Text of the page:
I have a confession, I don’t really like to play with my kids. I would rather engage with them in a different way. Making a craft, taking a trip to a park, children’s museum or the library is much more my speed. But when they look up at me and ask me to sit and play with them, my mind starts running with ideas for how to get out of the next 20 minutes of Legos, Barbies or the dreaded “house”.

But reading Rachel May Stafford’s book “Hands Free Life” has challenged me to adopt a new approach to motherhood.  I decided to give in to their requests, sit beside them and simply play. I’m not going to lie, it wasn’t easy. My mind still wandered to thinking about my ever growing to do list, my habit of obsessively checking my phone reared it’s head, and I couldn’t help but think of this scene in my kitchen….



But I quiet those thoughts, slide the power button on the phone to “off” and sit with my son and play cards. As our game of war intensified, I began to lose track of that sink full of dirty dishes and instead noticed how competitive NoNo was at the game. I thought about how playing a game of cards has become a game of days gone by. But what an opportunity this was to sit and talk with my seven year old about school, soccer and his latest Minecraft creation all while we battled over a deck of cards. In that moment, I got it.. Rachel’s idea of hands free. Bellies down on our family room carpet, it was just my son and I and the rest of the world, the messy kitchen, the laundry, the other kids, all fell away. NoNo reveled in the attention.


So throughout the week, I paused when given an opportunity to play. Rather than planning my morning runs alone, I took my budding athlete with me. With Cakers and the littles in the double stroller, my pace was slow and my miles were short but we stopped to look at the hot air balloons crossing the sky and I heard stories of Shopkins trading and fall break plans.  I could have “run” those miles for hours.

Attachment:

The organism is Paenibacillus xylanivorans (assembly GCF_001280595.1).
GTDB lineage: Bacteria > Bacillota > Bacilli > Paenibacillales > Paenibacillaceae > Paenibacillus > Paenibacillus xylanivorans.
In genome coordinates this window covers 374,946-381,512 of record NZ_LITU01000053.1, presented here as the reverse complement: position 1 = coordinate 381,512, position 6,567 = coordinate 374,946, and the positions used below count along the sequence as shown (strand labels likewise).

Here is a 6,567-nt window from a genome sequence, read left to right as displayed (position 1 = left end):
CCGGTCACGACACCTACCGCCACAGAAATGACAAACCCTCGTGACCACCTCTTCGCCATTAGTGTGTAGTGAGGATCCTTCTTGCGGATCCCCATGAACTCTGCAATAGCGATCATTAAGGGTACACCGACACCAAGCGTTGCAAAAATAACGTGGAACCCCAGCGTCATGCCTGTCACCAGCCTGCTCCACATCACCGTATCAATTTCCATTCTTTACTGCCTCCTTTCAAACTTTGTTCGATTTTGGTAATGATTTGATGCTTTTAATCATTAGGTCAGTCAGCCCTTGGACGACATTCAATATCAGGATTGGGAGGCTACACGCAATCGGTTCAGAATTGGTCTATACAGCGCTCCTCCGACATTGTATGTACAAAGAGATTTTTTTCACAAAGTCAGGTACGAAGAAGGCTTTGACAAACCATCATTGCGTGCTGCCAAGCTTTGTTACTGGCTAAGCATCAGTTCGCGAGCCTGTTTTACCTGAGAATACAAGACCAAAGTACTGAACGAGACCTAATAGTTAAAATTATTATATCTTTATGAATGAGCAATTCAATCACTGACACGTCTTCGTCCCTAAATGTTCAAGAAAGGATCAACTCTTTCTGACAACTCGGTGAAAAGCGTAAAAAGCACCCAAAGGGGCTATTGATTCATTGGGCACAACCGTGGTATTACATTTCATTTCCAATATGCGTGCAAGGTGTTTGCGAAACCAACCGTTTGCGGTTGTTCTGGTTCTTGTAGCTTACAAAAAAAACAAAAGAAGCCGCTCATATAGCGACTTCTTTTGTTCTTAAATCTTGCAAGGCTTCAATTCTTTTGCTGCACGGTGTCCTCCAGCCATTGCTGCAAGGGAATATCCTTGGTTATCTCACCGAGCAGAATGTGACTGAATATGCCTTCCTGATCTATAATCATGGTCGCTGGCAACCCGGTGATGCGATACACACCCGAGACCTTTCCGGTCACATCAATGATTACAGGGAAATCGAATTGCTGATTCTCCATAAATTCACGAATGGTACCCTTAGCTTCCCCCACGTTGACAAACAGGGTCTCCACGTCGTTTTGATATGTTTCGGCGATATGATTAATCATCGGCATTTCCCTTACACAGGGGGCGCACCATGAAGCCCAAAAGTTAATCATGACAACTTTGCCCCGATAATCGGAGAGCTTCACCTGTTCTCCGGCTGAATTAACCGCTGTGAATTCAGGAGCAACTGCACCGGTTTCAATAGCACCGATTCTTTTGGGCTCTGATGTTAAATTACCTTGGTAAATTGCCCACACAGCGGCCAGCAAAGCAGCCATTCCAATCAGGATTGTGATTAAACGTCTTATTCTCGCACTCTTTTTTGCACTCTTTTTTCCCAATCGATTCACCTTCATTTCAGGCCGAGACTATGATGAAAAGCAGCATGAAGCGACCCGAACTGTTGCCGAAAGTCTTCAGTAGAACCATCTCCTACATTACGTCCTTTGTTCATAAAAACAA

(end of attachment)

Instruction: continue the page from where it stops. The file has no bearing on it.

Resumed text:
It was in those moments that I paused, played, stepped away from the busyness that usually fills my time and gave my kiddos some undivided attention that I remembered one of my favorite lines from Hands Free Life, 

Rachel’s book is beautiful, thought provoking and inspiring. Get your copy, a highlighter and a quiet space. You can also get your own “live hands free” bracelet from handsfreemama.com. It’s a simple reminder to stop, pause and play.

This is my second of three blog posts inspired by Hands Free Life. You can read the first one here!

*Disclaimer: I was provided a copy of Hands Free Life and other promotional material in exchange for a review. But my heart and soul loves Rachel’s philosophy, writing, work and all of the opinions above are my own and true.

5 Comments on Pausing to play

  1. Good for you!! A good reminder that everything else can wait-these moments are so precious and soon they will be grown!

    The card game in our house is Uno!b it gets very intense-lol. 4 and 7 year Olds take Uno seriously!!

    Gotta check the book out-thanks!

  2. Oh, I can so relate to this post! I find it sooooo hard to sit and play cars or dolls. I, too, love to do things that are active with my kids rather than sit and do pretend play. Thank you for the reminder of how important it is!

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